‘Engaged’ the word of the 2005 campaign

As Eckhard Zeidler said at Saturday’s all candidates meeting, there is a lot of common ground among the candidates in Whistler’s municipal election – as there is among Whistler voters. The very fact that we all chose to live here is evidence of that.

And following on the theme that we generally agree more than we disagree, the candidates for council spoke Saturday of a number of ideas and made a number of points that would be hard for anyone to argue with. A sample – and only a sample – of those comments included: Nancy Wilhelm-Morden emphasizing that there will be no quick fixes for our current problems; Tim Wake suggested leadership was the most important issue this election; Marianne Wade talked about the need for transparency in government; Chris Quinlan noted that we have seen municipal staff achieve great things when given clear, concise direction; Gord McKeever talked about the last three years being a planning term and the next three years will be about action and execution; Sonya McCarthy decried how the municipality hasn’t updated its cash in lieu of employee housing policy in years; Bob Lorriman promised the public would be part of the process; Steve Jiu talked about making Whistler a centre for world class festivals and multi-cultural events; Michael d’Artois spoke of the spirit and vitality that is missing in Whistler.

Who could argue with any of these sentiments?

And yet there is a lot of frustration in Whistler and a lot of people feel this election is crucial to determining in what direction the town goes. This despite the fact that we have an award-winning document that is generally accepted by the candidates as an important, if not ground-breaking tool for guiding our future.

That frustration seemed to come to a head over the Paralympic arena, but it includes a number of things, such as the lack of affordable housing built in the last three years and the way decisions on the library and the arena were made. The library and the arena facilities themselves are less important than the way those decisions were made, or were about to be made.

If sustainability was the S-word in Whistler three years ago, "engaged" is the buzz word this election. The community was not engaged in the arena decision until people made enough noise that they had to be included in the process. The "trust us" response from some members of council fanned the flames.

That pent up frustration has led to more community engagement in this election, but what will happen after Nov. 19? Are people truly engaged and willing to stay involved in discussions about the town’s future, or are they just mad as hell right now?

The community needs to be engaged on a regular basis, not just every three years or whenever there’s a crisis of some kind. Again there would seem to be general agreement among the candidates on this idea. Indeed, who would stand up and suggest there be less public consultation?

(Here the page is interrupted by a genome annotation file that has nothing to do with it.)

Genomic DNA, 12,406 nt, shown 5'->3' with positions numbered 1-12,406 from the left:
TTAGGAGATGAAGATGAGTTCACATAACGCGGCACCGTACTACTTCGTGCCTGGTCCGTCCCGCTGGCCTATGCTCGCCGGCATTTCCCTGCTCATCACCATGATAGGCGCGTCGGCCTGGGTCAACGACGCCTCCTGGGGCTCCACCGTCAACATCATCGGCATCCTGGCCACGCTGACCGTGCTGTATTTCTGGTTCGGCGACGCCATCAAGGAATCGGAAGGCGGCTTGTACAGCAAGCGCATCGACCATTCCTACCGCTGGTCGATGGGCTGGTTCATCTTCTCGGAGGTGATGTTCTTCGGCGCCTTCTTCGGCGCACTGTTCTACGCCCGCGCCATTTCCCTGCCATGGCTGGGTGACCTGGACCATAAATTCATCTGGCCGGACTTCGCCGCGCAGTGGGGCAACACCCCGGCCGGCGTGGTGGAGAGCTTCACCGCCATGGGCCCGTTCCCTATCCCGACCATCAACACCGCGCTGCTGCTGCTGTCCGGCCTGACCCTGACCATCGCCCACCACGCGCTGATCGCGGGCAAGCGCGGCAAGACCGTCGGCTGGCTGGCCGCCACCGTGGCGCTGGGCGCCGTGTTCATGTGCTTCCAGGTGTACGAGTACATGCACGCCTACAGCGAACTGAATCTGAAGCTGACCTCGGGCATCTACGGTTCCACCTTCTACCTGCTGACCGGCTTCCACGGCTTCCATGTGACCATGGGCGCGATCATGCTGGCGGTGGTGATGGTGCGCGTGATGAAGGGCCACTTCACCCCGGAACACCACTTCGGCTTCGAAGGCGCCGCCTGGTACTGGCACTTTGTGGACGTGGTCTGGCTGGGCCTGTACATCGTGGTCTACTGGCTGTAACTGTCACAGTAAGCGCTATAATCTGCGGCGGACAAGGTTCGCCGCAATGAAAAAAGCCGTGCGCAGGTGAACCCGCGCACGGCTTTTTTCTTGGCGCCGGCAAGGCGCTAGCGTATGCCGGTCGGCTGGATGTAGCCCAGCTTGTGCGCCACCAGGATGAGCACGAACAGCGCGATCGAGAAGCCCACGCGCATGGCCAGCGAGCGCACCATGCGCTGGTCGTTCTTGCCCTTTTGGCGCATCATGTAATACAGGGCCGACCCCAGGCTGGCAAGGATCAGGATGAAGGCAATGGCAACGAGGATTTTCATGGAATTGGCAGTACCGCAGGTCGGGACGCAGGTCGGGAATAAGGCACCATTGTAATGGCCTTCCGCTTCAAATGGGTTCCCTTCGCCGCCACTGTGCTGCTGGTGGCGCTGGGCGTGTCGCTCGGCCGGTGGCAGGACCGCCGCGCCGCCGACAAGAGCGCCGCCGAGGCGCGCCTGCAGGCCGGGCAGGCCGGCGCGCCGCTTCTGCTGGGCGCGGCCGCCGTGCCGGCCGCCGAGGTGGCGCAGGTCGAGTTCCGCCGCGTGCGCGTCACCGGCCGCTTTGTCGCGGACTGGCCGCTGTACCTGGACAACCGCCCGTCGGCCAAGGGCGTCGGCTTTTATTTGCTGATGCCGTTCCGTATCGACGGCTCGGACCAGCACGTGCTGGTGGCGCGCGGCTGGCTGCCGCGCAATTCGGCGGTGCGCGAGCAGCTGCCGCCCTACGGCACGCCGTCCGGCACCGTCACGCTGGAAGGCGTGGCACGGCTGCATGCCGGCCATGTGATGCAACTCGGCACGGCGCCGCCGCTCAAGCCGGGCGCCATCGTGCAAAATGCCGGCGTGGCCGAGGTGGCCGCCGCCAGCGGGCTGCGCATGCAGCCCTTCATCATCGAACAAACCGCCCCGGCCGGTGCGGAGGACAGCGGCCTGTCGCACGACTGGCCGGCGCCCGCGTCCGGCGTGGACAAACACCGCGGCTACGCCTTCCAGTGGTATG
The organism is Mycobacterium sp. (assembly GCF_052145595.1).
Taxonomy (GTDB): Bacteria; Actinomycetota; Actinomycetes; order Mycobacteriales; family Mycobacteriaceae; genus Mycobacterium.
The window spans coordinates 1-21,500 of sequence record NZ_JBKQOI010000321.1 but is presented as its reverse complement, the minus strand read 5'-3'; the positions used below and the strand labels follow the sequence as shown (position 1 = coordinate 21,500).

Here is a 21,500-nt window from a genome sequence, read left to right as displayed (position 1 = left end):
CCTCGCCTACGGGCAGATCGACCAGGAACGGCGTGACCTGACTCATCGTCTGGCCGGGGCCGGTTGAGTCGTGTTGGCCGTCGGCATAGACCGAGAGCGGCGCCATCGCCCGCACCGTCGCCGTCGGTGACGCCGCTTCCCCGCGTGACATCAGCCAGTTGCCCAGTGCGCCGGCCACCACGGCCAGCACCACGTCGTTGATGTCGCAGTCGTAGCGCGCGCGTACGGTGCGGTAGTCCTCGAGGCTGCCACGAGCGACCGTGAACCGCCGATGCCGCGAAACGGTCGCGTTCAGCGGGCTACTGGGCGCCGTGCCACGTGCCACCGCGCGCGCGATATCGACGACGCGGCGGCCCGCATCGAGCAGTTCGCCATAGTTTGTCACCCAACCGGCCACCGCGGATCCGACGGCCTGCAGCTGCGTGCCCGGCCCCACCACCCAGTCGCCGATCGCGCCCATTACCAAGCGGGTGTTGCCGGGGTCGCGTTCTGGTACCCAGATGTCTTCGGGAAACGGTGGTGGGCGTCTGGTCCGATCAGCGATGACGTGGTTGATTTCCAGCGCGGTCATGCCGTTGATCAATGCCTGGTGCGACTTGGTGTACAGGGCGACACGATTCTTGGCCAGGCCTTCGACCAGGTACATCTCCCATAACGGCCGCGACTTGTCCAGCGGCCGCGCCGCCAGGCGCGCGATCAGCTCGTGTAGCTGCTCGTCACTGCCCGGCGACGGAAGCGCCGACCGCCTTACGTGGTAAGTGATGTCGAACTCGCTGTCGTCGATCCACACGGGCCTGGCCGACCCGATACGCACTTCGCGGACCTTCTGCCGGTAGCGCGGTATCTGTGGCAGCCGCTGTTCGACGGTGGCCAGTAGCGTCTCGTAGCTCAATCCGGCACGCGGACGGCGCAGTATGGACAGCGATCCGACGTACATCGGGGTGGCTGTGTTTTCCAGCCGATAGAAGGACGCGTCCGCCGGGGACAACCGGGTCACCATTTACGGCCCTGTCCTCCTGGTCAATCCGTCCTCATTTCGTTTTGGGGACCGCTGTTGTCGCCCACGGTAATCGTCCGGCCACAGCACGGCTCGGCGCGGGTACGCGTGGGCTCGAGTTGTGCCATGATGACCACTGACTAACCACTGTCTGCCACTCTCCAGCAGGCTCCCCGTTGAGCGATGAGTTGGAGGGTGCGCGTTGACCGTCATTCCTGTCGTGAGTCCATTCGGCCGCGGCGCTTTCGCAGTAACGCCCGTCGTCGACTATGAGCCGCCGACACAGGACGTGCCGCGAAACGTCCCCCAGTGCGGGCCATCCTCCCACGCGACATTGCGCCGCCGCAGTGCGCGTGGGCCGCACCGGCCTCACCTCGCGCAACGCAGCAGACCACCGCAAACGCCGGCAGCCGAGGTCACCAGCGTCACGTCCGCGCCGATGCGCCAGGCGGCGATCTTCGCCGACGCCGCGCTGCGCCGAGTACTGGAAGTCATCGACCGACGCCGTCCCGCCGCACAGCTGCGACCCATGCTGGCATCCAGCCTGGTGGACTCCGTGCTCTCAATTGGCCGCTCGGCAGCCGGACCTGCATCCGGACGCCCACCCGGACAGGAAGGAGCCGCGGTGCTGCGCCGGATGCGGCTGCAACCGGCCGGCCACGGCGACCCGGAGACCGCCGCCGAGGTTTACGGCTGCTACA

But it needs to be meaningful, timely consultation in a process that people understand. Already the next Olympic project, the athletes village/legacy village, is raising some concerns. It’s not that there hasn’t been opportunities for public involvement, it’s that to date the whole project has failed to inspire public interest.

More than the sliding centre, the Nordic centre or even the arena, the athletes village could be the most significant physical legacy from the 2010 Games in Whistler. It may become home to 1,000 Whistler residents; it could house a centre for sustainability; it could be one of the most ecologically-friendly communities in the world.

Or it could be a bunch of temporary buildings; it could be a huge financial burden.

What it is is an opportunity to build much more than just another affordable housing project, but it has barely been on the radar in this election.

The local economy has been front and centre this election. A culinary school, a high-performance medical centre and an economic development officer are some of the specific ideas that have been floated. Perhaps there would be more ideas if there was a forum for public input.

One of the keys for the next council will be to harness the energy and passion that people are showing now for Whistler’s future. There is no shortage of issues where that energy can be applied.

Public engagement works both ways; there must be timely, meaningful opportunities for the public to be involved and members of the public must take advantage of those opportunities.

But it shouldn’t be difficult. After all, there is much that we have in common.

Readers also liked…

Interactive Map

Today's COVID-19 cases in Canada

Click each province to see the number of confirmed COVID-19 cases, deaths, recovered patients, and tests administered...more.

Latest in Editorial

More by Bob Barnett

© 1994-2020 Pique Publishing Inc., Glacier Community Media

- Website powered by Foundation